The generation that takes Durex in the local Spar for granted may not know that 2013 is the 40th anniversary of a legal case that won them the right to use contraception. In 1973, 27-year-old Mary McGee challenged Ireland’s ban on family planning.
A mother of four children, she had complications in her previous pregnancy and was told that having another child would put her life in danger. On medical advice, she ordered spermicidal jelly from England (a criminal offence at the time) but it never arrived because of the amazing vigilance of Irish Customs who seized her package.
“I got a letter to say that because of the prohibition, my package wasn’t allowed in. I couldn’t believe it,” says McGee, sitting in her kitchen at home in Skerries recounting the story. “I just thought ‘no way, I have to do something about this’, not realising the enormity of what I was taking on. I think we were all ready for change though. People wanted children but they also wanted a life.” She took her case to the Supreme Court and won.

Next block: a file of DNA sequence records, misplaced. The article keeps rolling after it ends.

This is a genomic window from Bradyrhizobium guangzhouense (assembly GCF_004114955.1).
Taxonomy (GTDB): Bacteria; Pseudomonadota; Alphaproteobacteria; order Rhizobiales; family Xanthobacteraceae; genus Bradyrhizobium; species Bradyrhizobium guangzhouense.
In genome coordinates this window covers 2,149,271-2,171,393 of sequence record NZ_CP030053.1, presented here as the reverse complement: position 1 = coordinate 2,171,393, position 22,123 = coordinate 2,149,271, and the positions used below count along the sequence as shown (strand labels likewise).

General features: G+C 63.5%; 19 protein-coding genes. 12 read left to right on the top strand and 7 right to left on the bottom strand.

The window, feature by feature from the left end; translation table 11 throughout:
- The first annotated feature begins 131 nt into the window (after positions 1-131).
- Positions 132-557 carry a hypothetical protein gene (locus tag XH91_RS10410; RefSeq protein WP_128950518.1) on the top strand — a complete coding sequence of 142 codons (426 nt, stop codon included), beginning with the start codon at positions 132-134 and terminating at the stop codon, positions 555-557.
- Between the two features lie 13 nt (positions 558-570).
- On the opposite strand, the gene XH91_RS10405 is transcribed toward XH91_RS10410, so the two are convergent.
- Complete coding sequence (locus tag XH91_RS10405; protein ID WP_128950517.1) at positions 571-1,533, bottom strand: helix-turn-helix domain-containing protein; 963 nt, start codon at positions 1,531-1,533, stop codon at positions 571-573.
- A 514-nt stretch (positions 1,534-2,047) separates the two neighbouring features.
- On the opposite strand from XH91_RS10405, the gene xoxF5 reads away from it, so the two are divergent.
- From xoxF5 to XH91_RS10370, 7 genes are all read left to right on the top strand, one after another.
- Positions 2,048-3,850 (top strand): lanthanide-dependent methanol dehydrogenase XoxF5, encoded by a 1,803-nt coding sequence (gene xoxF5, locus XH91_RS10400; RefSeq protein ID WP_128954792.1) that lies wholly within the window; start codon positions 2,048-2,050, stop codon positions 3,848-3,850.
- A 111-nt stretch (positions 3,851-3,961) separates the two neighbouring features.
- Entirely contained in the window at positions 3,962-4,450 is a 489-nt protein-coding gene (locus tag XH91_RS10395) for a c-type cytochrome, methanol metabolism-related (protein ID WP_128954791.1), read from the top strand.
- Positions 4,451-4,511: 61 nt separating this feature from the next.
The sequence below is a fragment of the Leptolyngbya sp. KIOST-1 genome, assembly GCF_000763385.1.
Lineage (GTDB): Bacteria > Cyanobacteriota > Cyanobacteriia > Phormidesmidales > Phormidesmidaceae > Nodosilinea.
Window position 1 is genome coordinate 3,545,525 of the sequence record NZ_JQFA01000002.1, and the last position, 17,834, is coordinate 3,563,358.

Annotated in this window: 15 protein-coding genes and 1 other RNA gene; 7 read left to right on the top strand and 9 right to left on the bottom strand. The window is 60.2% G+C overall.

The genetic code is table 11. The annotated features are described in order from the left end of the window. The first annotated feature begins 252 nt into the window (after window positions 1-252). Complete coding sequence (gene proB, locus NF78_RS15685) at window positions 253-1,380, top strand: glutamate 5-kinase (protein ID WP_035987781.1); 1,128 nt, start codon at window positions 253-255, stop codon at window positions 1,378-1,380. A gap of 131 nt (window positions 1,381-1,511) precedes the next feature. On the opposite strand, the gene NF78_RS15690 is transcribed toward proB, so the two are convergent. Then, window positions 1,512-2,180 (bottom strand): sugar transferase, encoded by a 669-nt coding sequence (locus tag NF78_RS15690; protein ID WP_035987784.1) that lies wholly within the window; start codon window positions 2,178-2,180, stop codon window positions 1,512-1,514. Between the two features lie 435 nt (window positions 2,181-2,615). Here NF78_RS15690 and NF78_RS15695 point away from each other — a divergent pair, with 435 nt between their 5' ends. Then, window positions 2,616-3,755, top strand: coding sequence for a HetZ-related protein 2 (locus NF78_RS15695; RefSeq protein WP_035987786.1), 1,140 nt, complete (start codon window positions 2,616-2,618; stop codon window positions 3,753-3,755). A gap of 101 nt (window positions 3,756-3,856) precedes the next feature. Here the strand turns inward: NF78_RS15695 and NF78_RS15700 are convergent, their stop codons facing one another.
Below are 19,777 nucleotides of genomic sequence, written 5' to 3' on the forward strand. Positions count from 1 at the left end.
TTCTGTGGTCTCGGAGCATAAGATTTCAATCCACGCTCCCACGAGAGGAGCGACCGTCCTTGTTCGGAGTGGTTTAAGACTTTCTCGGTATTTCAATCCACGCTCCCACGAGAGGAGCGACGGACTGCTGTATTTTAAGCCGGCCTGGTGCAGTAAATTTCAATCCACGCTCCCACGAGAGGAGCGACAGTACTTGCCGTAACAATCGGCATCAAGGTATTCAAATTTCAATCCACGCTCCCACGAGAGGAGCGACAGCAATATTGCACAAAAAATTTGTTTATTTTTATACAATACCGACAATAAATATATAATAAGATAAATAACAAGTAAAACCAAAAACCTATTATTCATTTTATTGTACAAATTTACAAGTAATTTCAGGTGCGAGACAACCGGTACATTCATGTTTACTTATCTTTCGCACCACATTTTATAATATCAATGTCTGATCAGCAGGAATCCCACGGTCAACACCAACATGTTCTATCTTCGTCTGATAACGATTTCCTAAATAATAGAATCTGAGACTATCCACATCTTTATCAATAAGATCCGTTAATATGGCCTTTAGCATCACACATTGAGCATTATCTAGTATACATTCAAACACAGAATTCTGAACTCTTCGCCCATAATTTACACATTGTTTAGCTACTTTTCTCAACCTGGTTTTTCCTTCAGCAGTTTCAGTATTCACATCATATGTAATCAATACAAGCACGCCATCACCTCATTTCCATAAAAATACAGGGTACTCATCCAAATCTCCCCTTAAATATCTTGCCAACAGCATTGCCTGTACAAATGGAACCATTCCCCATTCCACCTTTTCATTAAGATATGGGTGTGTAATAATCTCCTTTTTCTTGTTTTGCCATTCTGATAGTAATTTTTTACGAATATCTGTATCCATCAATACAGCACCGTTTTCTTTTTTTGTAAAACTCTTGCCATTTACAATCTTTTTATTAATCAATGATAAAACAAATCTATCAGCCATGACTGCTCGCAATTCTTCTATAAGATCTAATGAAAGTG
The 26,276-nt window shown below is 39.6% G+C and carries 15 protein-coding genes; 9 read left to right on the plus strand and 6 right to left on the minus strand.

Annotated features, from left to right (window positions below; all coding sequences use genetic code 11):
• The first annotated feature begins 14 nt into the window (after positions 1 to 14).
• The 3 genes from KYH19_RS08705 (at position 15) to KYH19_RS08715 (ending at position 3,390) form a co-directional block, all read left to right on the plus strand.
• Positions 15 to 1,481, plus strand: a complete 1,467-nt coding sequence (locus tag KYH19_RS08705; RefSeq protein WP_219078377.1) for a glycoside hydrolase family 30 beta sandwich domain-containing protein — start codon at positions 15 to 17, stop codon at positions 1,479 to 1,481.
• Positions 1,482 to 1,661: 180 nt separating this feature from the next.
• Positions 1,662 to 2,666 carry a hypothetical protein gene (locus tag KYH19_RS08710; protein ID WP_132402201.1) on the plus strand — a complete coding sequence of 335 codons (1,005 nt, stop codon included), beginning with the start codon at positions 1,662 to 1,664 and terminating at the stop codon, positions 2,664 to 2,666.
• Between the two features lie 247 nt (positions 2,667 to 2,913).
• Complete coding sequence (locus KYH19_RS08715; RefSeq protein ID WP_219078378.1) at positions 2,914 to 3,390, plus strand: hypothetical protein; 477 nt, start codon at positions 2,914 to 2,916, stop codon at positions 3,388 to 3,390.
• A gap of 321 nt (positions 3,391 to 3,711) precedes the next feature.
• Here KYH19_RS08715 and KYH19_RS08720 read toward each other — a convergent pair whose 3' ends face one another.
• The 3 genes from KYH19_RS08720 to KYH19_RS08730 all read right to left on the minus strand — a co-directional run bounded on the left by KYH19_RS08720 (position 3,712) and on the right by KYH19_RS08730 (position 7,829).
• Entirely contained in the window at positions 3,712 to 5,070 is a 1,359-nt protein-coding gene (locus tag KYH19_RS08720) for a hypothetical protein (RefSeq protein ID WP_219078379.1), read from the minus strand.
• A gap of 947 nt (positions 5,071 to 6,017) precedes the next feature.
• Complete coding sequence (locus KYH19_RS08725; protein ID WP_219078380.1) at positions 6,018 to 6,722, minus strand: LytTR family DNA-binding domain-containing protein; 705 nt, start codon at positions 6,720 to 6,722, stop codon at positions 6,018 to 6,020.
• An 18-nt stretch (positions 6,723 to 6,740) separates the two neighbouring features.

Mad to think if she and her husband hadn’t of been brave enough to take the case all the way, how much longer it would have taken to make contraception legal here. Still the 1973 ruling only made it legal for married couples by prescription, it wasn’t until 1983 it was extended to un married people and it was only 1994 condoms became over the counter and eventually in vending machines and shops.
So thank you Mary McGee for fighting for your spermicidal jelly and the right it eventually gave all of us.